Biden: 56 Days of a Hedgehog

During the campaign, Joe Biden’s opponent nicknamed him “Sleepy Joe.” Donald Trump made fun of his stuttering, and after Biden turned 78, said that he was very old. It wasn’t easy for Biden to make it to the White House. He took office on Jan. 20 and shockingly began to confirm what the Greek poet Archilochus wrote: “The fox knows many things, but the hedgehog knows one big thing.” Biden, being a “good hedgehog,” goes all out in his politics! It’s not for nothing that he has a bust of Robert Kennedy in the Oval Office, whose phrase “we can do better” has accompanied Biden since the start of his term 56 days ago.

In U.S. politics, since the presidency of Franklin Delano Roosevelt, the first 100 days in office hold presidents especially accountable and tend to set the course for the rest of their term. Within that number of days, FDR paved the way out of an unparalleled crisis — like the present one — with what eventually came to be known as the New Deal. FDR was more of a fox. Biden, in contrast, is working step by step toward the firm goal of deflating his predecessor’s bloated exercise of power. In the U.S., there is respect for the self-reflection initiated by the former vice president within his own country and at the international level.

From day one, Biden has issued executive orders to reverse those signed in a heated fervor by Trump. For example, he restored the National Security Council’s Bipartisan Commission on Biodefense, which wasn’t utilized during the previous presidency because Trump “knew everything” about scientific matters. Biden didn’t make a single decision regarding the COVID-19 pandemic without the consent of this group of experts. He reversed the decision not to wear face masks or respect social distancing. But more than that: He rejoined the World Health Organization, making contributions and showing respect for the multilateral organization’s mandates. The WHO belongs to the United Nations, which Trump hoped to defund.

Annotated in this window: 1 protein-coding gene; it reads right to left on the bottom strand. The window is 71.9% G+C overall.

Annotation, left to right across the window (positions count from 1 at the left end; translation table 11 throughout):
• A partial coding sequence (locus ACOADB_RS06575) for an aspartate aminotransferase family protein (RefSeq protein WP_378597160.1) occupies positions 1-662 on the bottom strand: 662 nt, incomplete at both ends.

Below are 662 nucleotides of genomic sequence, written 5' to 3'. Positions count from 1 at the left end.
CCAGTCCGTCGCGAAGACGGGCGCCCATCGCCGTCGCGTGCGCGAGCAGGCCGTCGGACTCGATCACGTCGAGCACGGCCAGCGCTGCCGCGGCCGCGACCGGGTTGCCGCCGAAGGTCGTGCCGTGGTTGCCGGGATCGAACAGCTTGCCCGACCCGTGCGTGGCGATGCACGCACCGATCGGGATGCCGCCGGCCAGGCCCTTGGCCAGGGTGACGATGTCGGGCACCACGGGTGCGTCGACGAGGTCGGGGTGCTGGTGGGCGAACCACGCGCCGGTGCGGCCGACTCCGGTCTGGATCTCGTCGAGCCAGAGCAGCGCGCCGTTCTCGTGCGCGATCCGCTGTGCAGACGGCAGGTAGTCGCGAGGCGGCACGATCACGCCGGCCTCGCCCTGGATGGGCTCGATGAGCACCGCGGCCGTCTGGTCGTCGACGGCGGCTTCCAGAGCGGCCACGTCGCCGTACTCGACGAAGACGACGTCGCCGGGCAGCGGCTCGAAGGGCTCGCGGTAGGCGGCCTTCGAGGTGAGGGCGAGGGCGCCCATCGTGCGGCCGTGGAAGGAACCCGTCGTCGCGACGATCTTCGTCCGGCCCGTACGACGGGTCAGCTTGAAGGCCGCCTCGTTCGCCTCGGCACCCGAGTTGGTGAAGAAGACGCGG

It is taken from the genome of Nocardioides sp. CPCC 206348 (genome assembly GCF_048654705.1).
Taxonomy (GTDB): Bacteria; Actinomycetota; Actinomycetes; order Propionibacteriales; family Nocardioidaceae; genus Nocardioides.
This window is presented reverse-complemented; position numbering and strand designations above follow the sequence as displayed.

In addition to these governmental guidelines, Biden put together an aid package for the American people to resolve the crisis in an orderly fashion. He increased the minimum wage for the unemployed, [federal] contractors and public officials to $15 per hour.* He got Congress to immediately approve financial support of more than $1.9 trillion to households impacted by COVID-19 in order to energize the economy.

On the international front, his message is clearly to reformulate the multilateral policy neglected by the tenant of the White House during the last four years: Biden appointed John Kerry — the powerful former senator, presidential candidate and secretary [of state] — as his special envoy for full U.S. entry into the Paris Agreement on climate change. In other words, one of the countries that has produced the most carbon dioxide and is a fundamental reason for climate change is beginning to accept and become part of the solution to the problem Bill Gates defines in his book, “How to Avoid a Climate Disaster: The Solutions We Have and the Breakdowns We Need.”

Last week, he extended work permits for the Venezuelan diaspora within the United States, to those forced to emigrate from the disastrous and illegitimate regime of Nicolas Maduro and his cronies. This action, coupled with the decision of President Iván Duque Márquez to grant temporary status for 10 years to more than 1.7 million Venezuelans who left as a matter of survival, does not entirely resolve the migrants’ situation. It does, however, contribute in an important way toward understanding and assisting those who have been living in Colombia or in the United States for many years.

*Editor’s Note: This sentence, although accurately translated, does not clearly represent current facts. Despite Biden’s wishes and attempts by Democrats for change, the U.S. minimum wage for employment remains at $7.25 per hour. Federal unemployment insurance is currently set for the same amount. The wage for federal contract workers, as of Jan. 1, 2021, is $10.95 per hour.

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